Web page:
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Why did my email test go to my SPAM folder?
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on 4/24/2024 2:44:00 PM


     It is common, before executing a large send, to test the message content by sending it to a small list of recipients, in order to make sure that the message looks how you want it, and that everything is set up correctly.   Often times these smaller test batch messages go to the SPAM folder, and this can be a cause for concern.   However, receiving mail servers handle incoming messages in different ways, depending on if it is a small message going to a limited number of recipients or if it is a large message going to hundreds, thousands, or millions of recipients.   The message is treated differently, and different algorithmic profiles are used to determine placement. 


     First, it's important to understand the difference between anti-spam filtration and greylisting filtering.  You can think of anti-spam filters like bouncers at a night club.  They primarily are checking the back-end mechanics of the message, ensuring that all of the necessary records to designate a sender as not SPAM are in place, and correct.   This comprises SPF records, which allow a domain to specify which servers are allowed to send on its behalf and DKIM records, which are a more complex form of verification record, tied exclusively to a single sending server.   These records combined allow a receiving server to determine if their DMARC is aligned, by testing and verifying these various records.   They may also check the message content at a high level.   They are looking for links to websites that are on a known bad or dangerous list, suspicious images or attachments, and any major red flags that would identify the message as SPAM.   Once this passes, the message is allowed to the recipient's mailbox, however, that is just half of the fight.   Once a message is allowed into the mailbox and form of soft filtration, known generally as Greylisting takes over.

     Greylist  filtering is a different mechanism that many large providers now utilize.  Greylisting is an algorithmic set of rules based on different criteria, and it lets the hosting server, Gmail for example, know where to place the message in the user's mailbox, once the anti-spam filter has cleared it.  This can mean the message is placed in the inbox, social or promotions, or even the Junk or Bulk folders.   For small scale sends, normal email messages, Greylisting is weighted heavily on the individual recipient's patterns.  The receiving server makes a determination based on a profile that it has determined for the recipient and places the mail in the folder it thinks is correct.  This updates over time, and marking messages as not spam or interacting with the messages will let the receiving server know where to place those messages in the future.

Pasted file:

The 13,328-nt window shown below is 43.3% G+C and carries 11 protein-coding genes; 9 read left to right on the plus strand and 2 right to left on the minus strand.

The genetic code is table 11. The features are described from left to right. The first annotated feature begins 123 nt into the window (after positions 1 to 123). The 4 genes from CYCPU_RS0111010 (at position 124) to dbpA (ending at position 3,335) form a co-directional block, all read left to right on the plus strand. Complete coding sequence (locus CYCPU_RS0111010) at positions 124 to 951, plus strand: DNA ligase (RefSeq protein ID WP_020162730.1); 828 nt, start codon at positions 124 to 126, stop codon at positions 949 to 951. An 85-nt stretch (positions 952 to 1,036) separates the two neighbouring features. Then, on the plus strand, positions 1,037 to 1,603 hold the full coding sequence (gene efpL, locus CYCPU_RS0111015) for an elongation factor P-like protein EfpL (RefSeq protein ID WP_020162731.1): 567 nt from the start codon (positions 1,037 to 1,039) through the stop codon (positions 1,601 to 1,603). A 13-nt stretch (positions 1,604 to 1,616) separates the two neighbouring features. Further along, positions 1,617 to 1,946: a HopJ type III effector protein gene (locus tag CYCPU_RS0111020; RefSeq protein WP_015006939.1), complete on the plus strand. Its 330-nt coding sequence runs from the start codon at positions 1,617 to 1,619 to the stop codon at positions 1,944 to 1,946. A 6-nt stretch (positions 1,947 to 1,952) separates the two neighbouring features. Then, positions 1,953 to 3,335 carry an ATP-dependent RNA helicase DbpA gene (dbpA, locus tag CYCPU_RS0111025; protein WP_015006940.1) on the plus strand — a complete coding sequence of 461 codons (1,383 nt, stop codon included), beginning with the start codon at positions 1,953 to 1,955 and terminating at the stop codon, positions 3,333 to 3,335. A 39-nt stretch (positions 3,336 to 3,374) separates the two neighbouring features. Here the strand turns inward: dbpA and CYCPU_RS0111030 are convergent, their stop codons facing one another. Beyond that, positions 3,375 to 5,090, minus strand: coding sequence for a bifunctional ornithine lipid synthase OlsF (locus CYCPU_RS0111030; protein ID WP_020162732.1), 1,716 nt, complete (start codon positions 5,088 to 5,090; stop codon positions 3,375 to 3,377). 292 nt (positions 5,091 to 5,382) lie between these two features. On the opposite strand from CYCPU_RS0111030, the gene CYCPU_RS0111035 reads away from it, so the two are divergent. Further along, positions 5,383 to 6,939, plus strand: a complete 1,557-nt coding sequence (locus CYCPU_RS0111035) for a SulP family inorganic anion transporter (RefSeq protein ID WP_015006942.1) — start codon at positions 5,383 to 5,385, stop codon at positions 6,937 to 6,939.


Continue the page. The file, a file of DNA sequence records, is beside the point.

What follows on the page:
Greylist Filtering for mass mailings or large scale sends on the other hand relies much less, if any, on the individual recipient and instead develops a profile based on previous interactions with similar messages, comparing subject, content, and most importantly the sending domain, across the entire server.   If Gmail users, for example, tend to interact with messages that come from our shared domain historically, then Gmail assumes that with future messages, users will also want to receive them in their inbox.   This is one of the big benefits of the shared sending domain.   By banding together senders with volumes that are too low to establish a proper profile with servers like Google, we are able to ensure a high rate of deliverability without having the added cost of configuring custom domains, feedback loops, DNS Records, and all of the monitoring that comes with a custom domain.  

   The problem you are facing is that by doing a test a small number of recipients the receiving servers aren't treating the message as a mass mail message, and instead is just seeing it as an email with few recipients, and therefore is using the perceived profile of the individual recipient to determine placement.  This is why small-scale tests aren't usually very accurate at predicting mailbox delivery, the rules are different in how small sends and large sends are treated, and the test results are often skewed.   

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